Dear American Church,
Let me cut to the chase. I am tired of this club. I want out.
Here is the thing. I didn’t sign up to join a club. Maybe there was a misunderstanding. Maybe I contributed to the confusion. I am not sure how we arrived here, but things are going to be different. I am not renewing my membership this year.
Jesus didn’t die for a club.
The church should be missional. The church should have an external focus. The church should shine as a beacon of light in the community. I feel like you started this way. When you began, your focus was reaching the needs of your community and your world.
But something changed. Now you focus on your needs. Your mission is comfort and security … at all cost. You invite people into this “mission.” I am afraid you created a monster. A country club minus the golf course, which is the best part.
I love the church Jesus Christ died to establish. I believe in the church’s future. I believe the church is the primary means through which the world comes to know the power of the cross and salvation.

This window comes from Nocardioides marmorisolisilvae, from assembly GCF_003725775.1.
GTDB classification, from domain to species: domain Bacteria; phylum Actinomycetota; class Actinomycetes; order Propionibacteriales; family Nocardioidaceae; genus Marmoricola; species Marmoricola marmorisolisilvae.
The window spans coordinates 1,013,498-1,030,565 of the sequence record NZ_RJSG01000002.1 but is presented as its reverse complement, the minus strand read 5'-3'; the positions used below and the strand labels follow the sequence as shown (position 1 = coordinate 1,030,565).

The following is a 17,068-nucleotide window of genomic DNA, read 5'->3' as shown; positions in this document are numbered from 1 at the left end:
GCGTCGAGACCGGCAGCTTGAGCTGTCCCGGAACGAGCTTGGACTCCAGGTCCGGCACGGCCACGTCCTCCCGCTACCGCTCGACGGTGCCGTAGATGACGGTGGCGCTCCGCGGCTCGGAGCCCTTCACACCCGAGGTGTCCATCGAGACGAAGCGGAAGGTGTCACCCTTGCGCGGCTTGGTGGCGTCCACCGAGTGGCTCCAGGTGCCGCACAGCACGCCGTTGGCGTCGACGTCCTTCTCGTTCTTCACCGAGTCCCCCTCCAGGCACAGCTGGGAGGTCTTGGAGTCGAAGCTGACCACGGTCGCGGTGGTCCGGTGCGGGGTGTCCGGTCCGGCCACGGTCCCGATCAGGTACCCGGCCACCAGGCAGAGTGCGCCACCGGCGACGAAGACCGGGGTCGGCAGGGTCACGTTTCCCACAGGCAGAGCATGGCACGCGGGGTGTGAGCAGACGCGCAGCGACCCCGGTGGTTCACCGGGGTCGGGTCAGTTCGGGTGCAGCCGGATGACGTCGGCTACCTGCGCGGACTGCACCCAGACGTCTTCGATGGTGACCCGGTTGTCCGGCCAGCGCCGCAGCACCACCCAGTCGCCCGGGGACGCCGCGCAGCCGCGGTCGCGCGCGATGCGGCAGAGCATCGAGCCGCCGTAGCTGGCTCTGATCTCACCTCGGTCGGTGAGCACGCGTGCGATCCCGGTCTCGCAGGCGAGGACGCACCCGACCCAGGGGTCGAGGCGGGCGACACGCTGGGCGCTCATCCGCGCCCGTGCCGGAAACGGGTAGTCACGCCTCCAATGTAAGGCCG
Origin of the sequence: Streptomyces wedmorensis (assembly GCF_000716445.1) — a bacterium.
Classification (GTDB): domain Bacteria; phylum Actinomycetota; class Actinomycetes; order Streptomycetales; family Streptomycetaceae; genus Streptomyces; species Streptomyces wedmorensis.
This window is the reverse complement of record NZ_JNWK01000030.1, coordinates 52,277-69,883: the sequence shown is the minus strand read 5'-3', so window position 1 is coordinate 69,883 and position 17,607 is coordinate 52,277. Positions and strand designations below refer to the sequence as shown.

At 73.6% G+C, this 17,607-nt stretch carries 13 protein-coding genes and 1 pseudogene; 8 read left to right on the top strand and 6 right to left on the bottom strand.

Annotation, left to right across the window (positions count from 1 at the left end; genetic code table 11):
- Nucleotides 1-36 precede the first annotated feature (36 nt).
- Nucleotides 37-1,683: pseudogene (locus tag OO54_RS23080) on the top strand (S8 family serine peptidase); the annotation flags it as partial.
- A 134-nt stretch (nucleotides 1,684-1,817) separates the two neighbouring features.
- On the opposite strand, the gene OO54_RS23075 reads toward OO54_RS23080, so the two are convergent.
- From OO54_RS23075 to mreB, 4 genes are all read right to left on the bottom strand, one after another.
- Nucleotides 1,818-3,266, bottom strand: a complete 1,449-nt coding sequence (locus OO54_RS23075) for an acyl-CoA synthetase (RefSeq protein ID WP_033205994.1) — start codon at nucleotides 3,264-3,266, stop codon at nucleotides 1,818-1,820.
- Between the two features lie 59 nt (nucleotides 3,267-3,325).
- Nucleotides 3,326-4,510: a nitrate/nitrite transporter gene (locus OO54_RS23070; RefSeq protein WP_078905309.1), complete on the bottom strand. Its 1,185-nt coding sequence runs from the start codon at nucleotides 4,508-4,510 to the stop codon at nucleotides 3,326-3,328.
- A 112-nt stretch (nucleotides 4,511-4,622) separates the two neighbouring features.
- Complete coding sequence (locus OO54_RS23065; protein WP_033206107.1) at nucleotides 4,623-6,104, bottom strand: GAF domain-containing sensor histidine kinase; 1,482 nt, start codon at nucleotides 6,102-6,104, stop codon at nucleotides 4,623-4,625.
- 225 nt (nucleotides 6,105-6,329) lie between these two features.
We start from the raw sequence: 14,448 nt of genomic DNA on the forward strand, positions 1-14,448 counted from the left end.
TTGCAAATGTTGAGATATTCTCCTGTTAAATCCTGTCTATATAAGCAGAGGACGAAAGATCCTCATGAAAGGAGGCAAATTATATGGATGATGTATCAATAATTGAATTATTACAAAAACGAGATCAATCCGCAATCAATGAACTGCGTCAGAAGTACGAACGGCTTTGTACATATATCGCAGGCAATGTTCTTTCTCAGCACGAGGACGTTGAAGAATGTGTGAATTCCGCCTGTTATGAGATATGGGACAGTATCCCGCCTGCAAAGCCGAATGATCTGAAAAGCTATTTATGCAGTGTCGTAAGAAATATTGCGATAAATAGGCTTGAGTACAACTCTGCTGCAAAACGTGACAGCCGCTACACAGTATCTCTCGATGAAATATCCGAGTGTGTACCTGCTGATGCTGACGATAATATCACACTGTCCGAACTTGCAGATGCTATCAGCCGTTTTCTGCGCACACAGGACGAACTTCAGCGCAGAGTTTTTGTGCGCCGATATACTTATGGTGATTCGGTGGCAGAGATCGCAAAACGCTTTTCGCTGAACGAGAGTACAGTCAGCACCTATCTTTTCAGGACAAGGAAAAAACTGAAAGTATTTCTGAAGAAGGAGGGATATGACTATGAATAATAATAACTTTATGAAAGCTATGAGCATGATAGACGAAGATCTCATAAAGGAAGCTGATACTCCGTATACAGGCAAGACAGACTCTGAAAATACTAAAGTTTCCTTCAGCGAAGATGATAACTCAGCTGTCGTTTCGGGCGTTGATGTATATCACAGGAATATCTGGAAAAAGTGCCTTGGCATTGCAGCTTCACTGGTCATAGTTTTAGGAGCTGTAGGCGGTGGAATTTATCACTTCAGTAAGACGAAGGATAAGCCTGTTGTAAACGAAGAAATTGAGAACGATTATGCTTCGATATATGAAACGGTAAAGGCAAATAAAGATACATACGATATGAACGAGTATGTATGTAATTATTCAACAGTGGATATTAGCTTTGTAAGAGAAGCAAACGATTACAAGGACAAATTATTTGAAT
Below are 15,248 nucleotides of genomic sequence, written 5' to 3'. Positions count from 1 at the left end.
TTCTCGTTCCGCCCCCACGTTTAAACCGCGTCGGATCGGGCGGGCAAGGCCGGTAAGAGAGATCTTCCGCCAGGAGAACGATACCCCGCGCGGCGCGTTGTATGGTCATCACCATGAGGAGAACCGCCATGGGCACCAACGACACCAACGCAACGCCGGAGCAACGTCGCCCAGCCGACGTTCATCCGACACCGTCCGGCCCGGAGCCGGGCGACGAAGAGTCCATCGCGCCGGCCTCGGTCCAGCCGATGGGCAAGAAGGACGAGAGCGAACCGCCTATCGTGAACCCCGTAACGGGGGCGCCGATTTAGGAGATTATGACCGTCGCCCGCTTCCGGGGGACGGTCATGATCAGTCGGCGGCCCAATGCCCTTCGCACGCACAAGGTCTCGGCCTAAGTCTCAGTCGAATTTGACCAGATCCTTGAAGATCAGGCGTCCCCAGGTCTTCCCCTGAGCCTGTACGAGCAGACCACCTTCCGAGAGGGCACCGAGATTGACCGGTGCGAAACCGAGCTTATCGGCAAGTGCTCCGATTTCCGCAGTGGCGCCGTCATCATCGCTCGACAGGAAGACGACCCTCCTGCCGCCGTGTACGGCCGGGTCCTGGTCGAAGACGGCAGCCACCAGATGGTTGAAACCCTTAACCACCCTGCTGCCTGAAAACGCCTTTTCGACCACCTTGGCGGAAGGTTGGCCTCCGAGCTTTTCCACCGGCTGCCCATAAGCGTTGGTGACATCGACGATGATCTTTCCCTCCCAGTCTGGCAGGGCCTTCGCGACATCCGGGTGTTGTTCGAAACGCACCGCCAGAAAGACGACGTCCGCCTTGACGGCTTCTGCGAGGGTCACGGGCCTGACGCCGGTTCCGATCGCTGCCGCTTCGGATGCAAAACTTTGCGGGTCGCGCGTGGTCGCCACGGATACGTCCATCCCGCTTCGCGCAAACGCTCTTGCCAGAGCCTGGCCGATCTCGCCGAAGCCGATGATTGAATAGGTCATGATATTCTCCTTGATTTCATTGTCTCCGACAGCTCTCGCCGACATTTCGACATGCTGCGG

So, believe me when I say this decision is not a declaration of the global church. It is also not a declaration of every church in America. As long as the King sits on the throne, the church will thrive and be a beacon of light in a dark world. This is a declaration of the American church culture, generally speaking.
Let me highlight some of the reasons I think this a club.
Clubs pour time and resources back into themselves.
People in clubs think paying their “dues” gives them stock in the club. People in clubs expect resources to be used on them and their needs. The church of Jesus Christ should never equate giving with power. It should never use most of its resources to feed internal programs and events.
Clubs value comfort and security.
This is why you pay to enter clubs. You want to feel safe and comfortable. Clubs value health and comfort. I am not saying churches are wrong for pushing into suburbs. Our cities need men and women passionate about the mission of God in those areas.
But I am worried your desire to embrace suburbia is often more rooted in your country club mindset than in God’s direction.